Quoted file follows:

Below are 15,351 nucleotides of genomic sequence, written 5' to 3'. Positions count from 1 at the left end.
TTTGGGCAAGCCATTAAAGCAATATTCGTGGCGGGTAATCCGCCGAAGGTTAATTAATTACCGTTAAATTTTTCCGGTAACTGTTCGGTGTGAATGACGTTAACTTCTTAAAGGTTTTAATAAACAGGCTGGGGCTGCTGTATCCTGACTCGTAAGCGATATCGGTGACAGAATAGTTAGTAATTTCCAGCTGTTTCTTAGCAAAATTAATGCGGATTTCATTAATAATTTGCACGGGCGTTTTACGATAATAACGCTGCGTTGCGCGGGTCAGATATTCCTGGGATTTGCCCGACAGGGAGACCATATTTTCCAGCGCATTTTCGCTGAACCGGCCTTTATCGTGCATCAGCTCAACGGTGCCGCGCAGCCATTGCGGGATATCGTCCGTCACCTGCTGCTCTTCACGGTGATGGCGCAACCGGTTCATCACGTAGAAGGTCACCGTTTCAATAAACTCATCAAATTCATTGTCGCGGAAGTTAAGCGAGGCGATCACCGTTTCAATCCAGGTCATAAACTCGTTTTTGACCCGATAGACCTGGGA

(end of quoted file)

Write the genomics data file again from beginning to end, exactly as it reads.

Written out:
Below are 15,351 nucleotides of genomic sequence, written 5' to 3'. Positions count from 1 at the left end.
TTTGGGCAAGCCATTAAAGCAATATTCGTGGCGGGTAATCCGCCGAAGGTTAATTAATTACCGTTAAATTTTTCCGGTAACTGTTCGGTGTGAATGACGTTAACTTCTTAAAGGTTTTAATAAACAGGCTGGGGCTGCTGTATCCTGACTCGTAAGCGATATCGGTGACAGAATAGTTAGTAATTTCCAGCTGTTTCTTAGCAAAATTAATGCGGATTTCATTAATAATTTGCACGGGCGTTTTACGATAATAACGCTGCGTTGCGCGGGTCAGATATTCCTGGGATTTGCCCGACAGGGAGACCATATTTTCCAGCGCATTTTCGCTGAACCGGCCTTTATCGTGCATCAGCTCAACGGTGCCGCGCAGCCATTGCGGGATATCGTCCGTCACCTGCTGCTCTTCACGGTGATGGCGCAACCGGTTCATCACGTAGAAGGTCACCGTTTCAATAAACTCATCAAATTCATTGTCGCGGAAGTTAAGCGAGGCGATCACCGTTTCAATCCAGGTCATAAACTCGTTTTTGACCCGATAGACCTGGGA